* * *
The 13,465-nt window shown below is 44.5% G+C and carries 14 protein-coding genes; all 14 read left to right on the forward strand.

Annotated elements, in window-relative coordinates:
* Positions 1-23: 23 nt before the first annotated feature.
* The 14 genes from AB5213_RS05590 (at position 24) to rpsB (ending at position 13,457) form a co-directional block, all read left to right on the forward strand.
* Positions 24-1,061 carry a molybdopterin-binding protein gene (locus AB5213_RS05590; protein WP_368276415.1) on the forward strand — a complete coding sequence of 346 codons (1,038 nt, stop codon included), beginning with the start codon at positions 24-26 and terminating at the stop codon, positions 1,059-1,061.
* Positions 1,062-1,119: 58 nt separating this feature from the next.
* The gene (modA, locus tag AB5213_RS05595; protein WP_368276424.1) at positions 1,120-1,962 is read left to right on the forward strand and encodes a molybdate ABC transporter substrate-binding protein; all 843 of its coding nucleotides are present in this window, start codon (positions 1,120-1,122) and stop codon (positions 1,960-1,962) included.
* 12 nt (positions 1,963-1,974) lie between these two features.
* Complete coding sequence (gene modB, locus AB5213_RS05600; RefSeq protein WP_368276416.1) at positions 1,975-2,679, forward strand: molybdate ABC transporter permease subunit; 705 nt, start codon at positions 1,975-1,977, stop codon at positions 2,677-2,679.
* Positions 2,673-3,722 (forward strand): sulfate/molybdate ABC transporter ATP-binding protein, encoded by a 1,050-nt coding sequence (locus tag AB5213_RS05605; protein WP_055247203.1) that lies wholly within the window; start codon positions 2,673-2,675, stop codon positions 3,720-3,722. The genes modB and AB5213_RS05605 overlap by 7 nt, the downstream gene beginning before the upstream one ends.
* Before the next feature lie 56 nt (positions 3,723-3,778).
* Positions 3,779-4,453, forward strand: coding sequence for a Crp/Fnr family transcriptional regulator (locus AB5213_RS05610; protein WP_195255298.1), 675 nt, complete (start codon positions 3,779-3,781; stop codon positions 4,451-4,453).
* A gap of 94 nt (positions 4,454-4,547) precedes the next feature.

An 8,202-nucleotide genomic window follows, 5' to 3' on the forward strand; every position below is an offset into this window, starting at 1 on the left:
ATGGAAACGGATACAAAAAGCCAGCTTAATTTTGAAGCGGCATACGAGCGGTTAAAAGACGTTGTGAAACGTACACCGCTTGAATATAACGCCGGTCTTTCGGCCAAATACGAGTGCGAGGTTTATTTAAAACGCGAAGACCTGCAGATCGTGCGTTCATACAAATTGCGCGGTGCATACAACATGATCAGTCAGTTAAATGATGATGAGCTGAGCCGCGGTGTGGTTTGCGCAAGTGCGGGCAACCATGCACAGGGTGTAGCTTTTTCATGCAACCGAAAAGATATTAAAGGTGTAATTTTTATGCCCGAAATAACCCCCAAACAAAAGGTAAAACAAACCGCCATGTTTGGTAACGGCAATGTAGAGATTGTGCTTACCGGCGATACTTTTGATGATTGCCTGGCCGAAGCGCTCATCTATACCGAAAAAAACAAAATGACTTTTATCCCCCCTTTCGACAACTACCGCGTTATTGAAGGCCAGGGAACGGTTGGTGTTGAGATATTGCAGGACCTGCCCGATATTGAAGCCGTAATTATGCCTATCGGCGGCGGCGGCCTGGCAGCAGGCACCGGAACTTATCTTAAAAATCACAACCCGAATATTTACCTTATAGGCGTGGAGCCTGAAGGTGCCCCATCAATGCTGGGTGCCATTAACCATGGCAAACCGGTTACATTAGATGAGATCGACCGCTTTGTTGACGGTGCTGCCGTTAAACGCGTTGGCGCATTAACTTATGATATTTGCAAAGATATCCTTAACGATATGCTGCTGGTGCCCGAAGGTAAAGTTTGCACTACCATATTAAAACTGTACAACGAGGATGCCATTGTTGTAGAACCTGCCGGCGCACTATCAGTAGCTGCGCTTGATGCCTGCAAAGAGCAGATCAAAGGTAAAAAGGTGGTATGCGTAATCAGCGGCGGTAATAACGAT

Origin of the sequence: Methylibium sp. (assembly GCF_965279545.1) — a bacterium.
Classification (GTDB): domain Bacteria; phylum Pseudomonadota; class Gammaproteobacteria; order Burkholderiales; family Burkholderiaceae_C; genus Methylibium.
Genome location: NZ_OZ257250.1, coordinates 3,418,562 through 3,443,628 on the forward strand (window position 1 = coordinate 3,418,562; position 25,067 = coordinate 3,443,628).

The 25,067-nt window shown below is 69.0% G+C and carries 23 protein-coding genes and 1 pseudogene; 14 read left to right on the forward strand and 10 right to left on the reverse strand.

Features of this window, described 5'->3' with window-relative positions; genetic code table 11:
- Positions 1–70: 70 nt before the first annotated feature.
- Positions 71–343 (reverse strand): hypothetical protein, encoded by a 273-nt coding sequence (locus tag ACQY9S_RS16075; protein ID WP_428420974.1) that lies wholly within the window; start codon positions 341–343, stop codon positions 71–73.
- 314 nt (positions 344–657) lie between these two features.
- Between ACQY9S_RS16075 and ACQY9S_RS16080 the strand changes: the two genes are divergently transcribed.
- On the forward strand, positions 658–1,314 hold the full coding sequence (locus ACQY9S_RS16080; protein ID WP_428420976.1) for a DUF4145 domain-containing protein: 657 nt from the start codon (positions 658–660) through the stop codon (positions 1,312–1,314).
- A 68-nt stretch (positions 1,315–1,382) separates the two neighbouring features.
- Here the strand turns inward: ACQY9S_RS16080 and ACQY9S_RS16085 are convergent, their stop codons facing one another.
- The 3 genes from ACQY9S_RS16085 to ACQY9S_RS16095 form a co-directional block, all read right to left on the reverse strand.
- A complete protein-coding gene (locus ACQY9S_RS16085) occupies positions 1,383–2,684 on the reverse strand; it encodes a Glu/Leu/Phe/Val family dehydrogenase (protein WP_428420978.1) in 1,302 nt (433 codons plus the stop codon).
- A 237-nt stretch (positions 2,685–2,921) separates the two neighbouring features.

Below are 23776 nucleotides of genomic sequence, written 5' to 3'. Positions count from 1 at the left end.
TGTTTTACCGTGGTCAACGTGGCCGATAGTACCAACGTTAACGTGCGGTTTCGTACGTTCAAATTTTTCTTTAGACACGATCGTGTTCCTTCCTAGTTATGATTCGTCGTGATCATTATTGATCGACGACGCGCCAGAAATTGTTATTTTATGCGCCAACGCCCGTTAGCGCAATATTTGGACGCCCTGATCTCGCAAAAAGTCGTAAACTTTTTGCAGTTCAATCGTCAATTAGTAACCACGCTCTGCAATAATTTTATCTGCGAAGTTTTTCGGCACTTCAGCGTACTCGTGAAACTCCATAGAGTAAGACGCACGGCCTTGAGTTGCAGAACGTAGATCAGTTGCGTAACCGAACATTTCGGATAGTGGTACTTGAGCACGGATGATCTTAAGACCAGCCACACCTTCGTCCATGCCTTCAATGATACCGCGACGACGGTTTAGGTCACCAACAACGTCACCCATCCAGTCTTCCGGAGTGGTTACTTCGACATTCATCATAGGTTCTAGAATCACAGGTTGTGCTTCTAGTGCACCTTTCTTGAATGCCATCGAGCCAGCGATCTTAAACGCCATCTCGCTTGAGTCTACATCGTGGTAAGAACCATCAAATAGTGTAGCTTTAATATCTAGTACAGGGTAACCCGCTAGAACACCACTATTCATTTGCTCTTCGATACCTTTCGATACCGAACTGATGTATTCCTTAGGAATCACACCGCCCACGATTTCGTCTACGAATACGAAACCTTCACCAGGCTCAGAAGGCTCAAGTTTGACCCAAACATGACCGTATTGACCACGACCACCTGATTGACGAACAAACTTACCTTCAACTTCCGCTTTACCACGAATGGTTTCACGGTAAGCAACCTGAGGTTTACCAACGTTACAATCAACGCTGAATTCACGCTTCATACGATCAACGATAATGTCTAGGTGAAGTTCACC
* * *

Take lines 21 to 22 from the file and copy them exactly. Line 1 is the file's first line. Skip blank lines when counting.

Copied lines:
- Positions 1–70: 70 nt before the first annotated feature.
- Positions 71–343 (reverse strand): hypothetical protein, encoded by a 273-nt coding sequence (locus tag ACQY9S_RS16075; protein ID WP_428420974.1) that lies wholly within the window; start codon positions 341–343, stop codon positions 71–73.